No, really I do.
Think about it. Here were these people headed off to settle in a new land and BOOM! Their own personal apocalypse. It’s not like they could pick up a mobile phone and ring the Coast Guard. They might as well have been stuck on the moon. They had to start all over from scratch. Build a life worth living out of the wreckage of their old lives. It was about hope for a better tomorrow. Talk about inspiring.
So inspiring, my very first “novel” (written when I was about 11) bore a suspicious similarity to The Swiss Family Robinson. Complete with pirates.
The Tripods came…
I don’t remember how old I was when I first discovered John Christopher’s brilliant YA post-apocalyptic trilogy (I do know it was before the release of the fourth book in ’88.), but it struck such a chord with me, I couldn’t get it out of my head. Those intrepid teenagers who stood up for their people, even when it seemed hopeless.
In fact, years later, I still can’t get that story out of my head. A couple years back I bought the whole series and reread them.
I got such a kick out of seeing King make a cameo appearance. I thought, “Many, I want to do that. I want to write a kick-ass novel, have it get turned into a movie, then make a cameo. How awesome would that be!” You never know. Stranger things have happened, right? 😉
Eventually I did read the novel. The unabridged version. Ridiculously long, but I loved every minute of it. Could hardly put it down, in fact.
The Stand was wonderfully creepy and scary without being overly gory and gross. It was a tale of good versus evil. Of survival and heartache and triumph and love. Everything that makes a story great, to my mind.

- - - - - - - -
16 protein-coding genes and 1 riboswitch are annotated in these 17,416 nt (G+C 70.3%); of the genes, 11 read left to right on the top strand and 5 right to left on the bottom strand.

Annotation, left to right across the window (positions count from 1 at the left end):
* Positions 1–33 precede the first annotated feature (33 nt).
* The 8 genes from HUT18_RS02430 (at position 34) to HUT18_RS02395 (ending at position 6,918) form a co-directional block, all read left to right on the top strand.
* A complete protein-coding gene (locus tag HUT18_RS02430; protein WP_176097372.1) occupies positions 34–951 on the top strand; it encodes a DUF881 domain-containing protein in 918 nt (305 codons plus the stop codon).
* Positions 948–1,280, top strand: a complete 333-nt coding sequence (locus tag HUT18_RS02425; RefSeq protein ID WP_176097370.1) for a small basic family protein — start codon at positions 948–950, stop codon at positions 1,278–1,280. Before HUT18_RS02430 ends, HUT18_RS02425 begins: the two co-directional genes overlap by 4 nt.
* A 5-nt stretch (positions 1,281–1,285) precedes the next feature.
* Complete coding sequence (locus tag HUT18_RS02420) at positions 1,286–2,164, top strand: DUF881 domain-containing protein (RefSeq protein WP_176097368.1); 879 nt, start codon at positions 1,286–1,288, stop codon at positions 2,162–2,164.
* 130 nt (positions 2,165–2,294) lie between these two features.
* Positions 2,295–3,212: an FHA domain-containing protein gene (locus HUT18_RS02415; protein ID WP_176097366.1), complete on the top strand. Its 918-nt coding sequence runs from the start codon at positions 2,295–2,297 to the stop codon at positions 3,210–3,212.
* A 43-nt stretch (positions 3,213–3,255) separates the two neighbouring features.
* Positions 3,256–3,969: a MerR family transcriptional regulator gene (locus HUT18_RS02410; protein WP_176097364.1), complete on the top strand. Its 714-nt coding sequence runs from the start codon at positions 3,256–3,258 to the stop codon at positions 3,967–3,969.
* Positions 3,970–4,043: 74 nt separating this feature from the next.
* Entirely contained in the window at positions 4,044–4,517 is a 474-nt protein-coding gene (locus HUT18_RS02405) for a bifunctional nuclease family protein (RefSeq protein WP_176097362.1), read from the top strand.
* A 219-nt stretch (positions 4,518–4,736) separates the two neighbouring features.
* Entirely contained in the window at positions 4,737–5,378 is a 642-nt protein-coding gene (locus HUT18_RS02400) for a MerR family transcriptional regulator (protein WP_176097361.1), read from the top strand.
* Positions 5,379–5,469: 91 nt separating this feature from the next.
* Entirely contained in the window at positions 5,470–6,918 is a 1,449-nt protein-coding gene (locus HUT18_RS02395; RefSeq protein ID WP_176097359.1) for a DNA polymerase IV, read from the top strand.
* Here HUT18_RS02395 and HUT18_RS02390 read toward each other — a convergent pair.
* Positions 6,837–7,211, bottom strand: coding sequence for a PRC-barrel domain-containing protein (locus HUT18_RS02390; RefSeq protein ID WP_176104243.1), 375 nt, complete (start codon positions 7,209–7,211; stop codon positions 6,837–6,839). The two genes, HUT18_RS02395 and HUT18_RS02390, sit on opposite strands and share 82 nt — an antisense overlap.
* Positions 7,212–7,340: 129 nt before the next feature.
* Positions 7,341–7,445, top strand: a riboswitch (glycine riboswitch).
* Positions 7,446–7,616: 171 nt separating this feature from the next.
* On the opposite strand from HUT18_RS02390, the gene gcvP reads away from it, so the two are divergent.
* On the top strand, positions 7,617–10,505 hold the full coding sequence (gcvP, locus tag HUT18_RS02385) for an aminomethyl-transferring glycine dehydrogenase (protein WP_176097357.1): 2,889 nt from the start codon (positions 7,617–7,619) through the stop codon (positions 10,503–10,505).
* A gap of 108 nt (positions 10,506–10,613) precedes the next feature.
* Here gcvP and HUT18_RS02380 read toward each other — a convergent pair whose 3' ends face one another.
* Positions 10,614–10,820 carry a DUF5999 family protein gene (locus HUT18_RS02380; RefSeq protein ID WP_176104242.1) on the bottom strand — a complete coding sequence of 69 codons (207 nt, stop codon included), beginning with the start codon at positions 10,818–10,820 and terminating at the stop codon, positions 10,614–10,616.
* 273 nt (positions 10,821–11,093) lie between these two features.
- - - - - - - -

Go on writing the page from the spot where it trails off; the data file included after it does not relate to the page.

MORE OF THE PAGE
And then there was The Passage. There was something so wonderfully fearless about that novel. Perhaps because the author’s eight year old daughter helped brain storm it into existence. I could definitely see my own eight year old self, unfettered by thoughts of what should be, coming up with something equally weird and wonderful.
There was awful beauty in that story.
But, of course, I’ve always enjoyed a good romance. I think most people do. Who doesn’t love happily ever after? Even in the apocalypse. Maybe especially in the apocalypse.
Which is why I love Joss Ware’s Envy Chronicles. The mash-up of romance and post-apocalyptic adventure (with zombies!) is pure genius.
Because love is the ultimate apocalypse.
According to Miriam-Webster, apocalypse originally meant simply “revelation”. Of course, it’s taken on new meanings, thanks to the book of Revelation (among other things), including a violent end to the world as we know it. But in its purest form, apocalypse is a revealing of things hidden. An unveiling.
It’s rebirth. It’s life. It’s hope.
And I guess that’s why I’m hooked on the apocalypse. So hooked that two of my current works in progress are post-apocalyptic tales (With romance! And dragons! And aliens! And steampunk!).
How about you? What’s your favorite tale of the apocalypse?